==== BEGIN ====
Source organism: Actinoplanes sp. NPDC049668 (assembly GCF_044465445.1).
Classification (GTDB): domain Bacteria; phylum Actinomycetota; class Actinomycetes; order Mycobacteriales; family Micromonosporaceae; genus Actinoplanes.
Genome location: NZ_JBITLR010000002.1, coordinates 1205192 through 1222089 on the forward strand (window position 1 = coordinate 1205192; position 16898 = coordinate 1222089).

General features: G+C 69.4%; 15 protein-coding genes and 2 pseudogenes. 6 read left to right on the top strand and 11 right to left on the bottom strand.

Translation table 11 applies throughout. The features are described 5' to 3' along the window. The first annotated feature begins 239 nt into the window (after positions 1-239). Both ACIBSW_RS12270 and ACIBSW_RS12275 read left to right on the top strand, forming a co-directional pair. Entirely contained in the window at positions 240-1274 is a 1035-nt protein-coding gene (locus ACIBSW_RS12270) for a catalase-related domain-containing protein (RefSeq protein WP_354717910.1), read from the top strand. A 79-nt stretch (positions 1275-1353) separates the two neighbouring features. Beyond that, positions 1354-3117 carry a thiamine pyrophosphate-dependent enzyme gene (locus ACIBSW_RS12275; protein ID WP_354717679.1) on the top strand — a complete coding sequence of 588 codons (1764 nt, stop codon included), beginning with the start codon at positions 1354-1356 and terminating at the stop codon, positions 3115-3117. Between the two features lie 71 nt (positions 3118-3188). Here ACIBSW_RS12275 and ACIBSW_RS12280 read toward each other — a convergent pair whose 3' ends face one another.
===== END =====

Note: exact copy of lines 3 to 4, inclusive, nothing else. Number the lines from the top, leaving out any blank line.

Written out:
Genome location: NZ_JBITLR010000002.1, coordinates 1205192 through 1222089 on the forward strand (window position 1 = coordinate 1205192; position 16898 = coordinate 1222089).

General features: G+C 69.4%; 15 protein-coding genes and 2 pseudogenes. 6 read left to right on the top strand and 11 right to left on the bottom strand.